First Publisher Rights

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Thread: First Publisher Rights

  1. #1

    First Publisher Rights

    Greetings all!!

    I am new here and don’t understand the first publishing rights. Can people please explain?

    I tried to use the search function but way too many threads came up with none of them titled “Publishing rights for dummies” or “Publishing rights for Newbies”.

    Any help would be great great before I give away my first born child and a golden goose.

  2. #2
    First publishing rights are what publishers usually want. It just means they get to publish the piece first, whether it's a novel, nonfiction book, short story, poem, essay, etc. As the name implies, you can only use your first rights once. After something is published somewhere, anywhere, once, first rights are usually considered gone.

    This is why you should be careful posting your writing on a personal blog that's not behind a password or in a contest that's not behind a password, for a couple of examples. If the general public can see it (if it's not behind a password) then it's technically considered "published" and your first rights are used up. Occasionally, a publisher won't count posting a story or whatever on a non-password-protected blog or contest as using your first rights but they usually do. If the work is behind a password, such as with the workshop section here, then it's not available for the general public to see, so it's not considered published and you haven't used up your first rights.

    After something's been published once, many, if not most, publishers will not want it. And even those that do consider "reprints" (which is what it would be called then) usually pay far less than they do for unpublished material.

    ETA: Self-publishing also counts as "published" and thus uses up your first rights. Sometimes newer writers think that self-publishing a book is a good way to get notice from publishers or agents (an agent would then send it out to publishers for you, for a percentage of the profits, if any are gotten). But as you can see from the above, that is an incorrect idea. (However, as with anything to do with writing, there has been a rare exception to this rule. But that does not change the rule).

    Hope this helps.

  3. #3
    First publishing rights (FPR) means exactly what it says: That the publisher in question has first rights to the story. Typically these are specified further in the contract "English language", for example, means you can publish the story in French if you want.

    There may then follow a period of exclusivity where you cannot publish the same story with another house - 12 months, etc. All this will be spelled out in the contract.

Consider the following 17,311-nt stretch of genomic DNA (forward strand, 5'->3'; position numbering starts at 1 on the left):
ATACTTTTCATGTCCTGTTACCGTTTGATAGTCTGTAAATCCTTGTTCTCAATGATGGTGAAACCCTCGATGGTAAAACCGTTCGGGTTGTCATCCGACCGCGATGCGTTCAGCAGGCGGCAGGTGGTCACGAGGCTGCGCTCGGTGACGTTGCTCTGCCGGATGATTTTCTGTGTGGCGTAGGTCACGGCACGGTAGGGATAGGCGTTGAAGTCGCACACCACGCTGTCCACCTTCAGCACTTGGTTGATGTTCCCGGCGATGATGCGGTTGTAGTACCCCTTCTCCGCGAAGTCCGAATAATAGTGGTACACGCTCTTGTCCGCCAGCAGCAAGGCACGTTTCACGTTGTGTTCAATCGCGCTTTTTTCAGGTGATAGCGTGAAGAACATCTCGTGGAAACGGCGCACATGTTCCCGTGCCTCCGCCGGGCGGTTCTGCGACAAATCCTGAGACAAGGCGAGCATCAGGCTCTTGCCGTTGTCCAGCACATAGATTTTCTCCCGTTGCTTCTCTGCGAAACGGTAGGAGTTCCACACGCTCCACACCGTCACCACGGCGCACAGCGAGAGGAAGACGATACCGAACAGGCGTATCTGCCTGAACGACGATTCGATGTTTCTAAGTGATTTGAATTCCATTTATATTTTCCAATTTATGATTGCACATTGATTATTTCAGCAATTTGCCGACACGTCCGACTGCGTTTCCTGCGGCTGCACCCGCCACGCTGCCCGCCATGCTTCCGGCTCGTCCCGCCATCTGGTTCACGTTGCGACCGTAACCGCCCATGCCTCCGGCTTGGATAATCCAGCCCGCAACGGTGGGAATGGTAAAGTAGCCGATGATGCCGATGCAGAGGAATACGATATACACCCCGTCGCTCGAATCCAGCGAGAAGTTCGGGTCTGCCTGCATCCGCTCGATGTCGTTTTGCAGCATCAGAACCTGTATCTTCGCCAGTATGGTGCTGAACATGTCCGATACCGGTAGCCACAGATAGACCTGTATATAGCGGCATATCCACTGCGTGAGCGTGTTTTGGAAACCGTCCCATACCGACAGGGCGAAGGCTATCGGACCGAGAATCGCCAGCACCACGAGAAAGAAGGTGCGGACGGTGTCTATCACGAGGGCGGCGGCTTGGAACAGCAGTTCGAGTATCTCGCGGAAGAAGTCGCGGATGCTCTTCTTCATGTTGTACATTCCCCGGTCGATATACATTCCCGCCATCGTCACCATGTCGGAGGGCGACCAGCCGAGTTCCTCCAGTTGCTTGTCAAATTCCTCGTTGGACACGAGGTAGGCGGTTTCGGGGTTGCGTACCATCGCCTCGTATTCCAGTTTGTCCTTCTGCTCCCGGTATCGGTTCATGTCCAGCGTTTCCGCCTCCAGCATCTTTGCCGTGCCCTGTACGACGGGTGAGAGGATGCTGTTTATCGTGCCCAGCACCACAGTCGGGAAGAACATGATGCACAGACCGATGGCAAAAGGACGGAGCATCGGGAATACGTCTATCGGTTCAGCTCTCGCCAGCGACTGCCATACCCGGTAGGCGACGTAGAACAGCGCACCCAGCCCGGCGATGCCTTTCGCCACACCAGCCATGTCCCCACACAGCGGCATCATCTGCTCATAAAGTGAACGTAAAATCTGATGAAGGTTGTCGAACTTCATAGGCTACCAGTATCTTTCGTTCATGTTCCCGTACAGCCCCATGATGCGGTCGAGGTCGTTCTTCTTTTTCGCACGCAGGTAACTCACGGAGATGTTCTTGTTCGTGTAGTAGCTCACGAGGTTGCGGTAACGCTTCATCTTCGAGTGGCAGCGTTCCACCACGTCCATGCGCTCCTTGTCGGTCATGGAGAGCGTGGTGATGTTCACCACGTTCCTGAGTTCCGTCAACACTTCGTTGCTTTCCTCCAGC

Unless the story is signed up as a reprint, the vast majority of publishing contracts will be 'first' and may or may not include the period of exclusivity. Bear in mind if you sell the story as 'first' to one publisher you cannot then later sell it as 'first' to another...because it will not be the first publication any longer.

    My opinion:

    - If you agree to FPR, make sure there is some indicator in the contract as to when the book will be published. I am having a problem currently with having signed and been paid for 'FPR' and exclusivity on two stories which are in limbo where the book has not yet been released and the publisher has not provided me with the ETA. It's annoying, because I cannot re-sell the stories without violating the contract.

    - As a U.S author, I don't care much about non-English publishing ('murica!) and unless you are bilingual or based in a foreign country that may not be of much interest or concern to you either.

    - If there is a period of exclusivity, avoid any that goes beyond 12 months unless you are totally sure you are comfortable with it or if the story in question is not terribly important to you.

    - Avoid exclusivity agreements unless they are paying you something. I think that's basic fairness. Exclusivity agreement means you lost the ability to use the story for a fixed period. Is that something you should give up to some choosing beggar 'publisher' for nothing but 'exposure'?

    - Once again, bear in mind a story can only be 'first' published once and most publishers (though by no means all) prefer new stories, so keep that in mind with choosing your publisher. I do not recommend being too choosy because, of course, there is a chance nobody else will want to publish the story and you will end up with nothing, but the flip side of that is you may not want to 'sell' the story and its first rights (it's 'virginity', if you like) to some low-end 'publisher' who will sell very few or zero copies and will not benefit you.

    Conclusion: Be selective, but don't be arrogant. Be honest with yourself about where you are.. If this is your first outing with a story that while good is not, in all honesty, likely to set the world ablaze or win the Pushcart Prize, then the question as to who publishes it probably isn't a big deal: You will gain a publishing credit -- which is important -- a book for your shelf, and then move on and write better, hopefully more successful stories. On the other hand IF you actually think the story could be worth some serious money and time, then it's obviously idiotic to sell it off for no money and no platform just because you're desperate: Don't give away the rights to a story to 'Farting Bullet Books 'Inc'" for 'contributor copy only' if you could realistically get it in with a big place.


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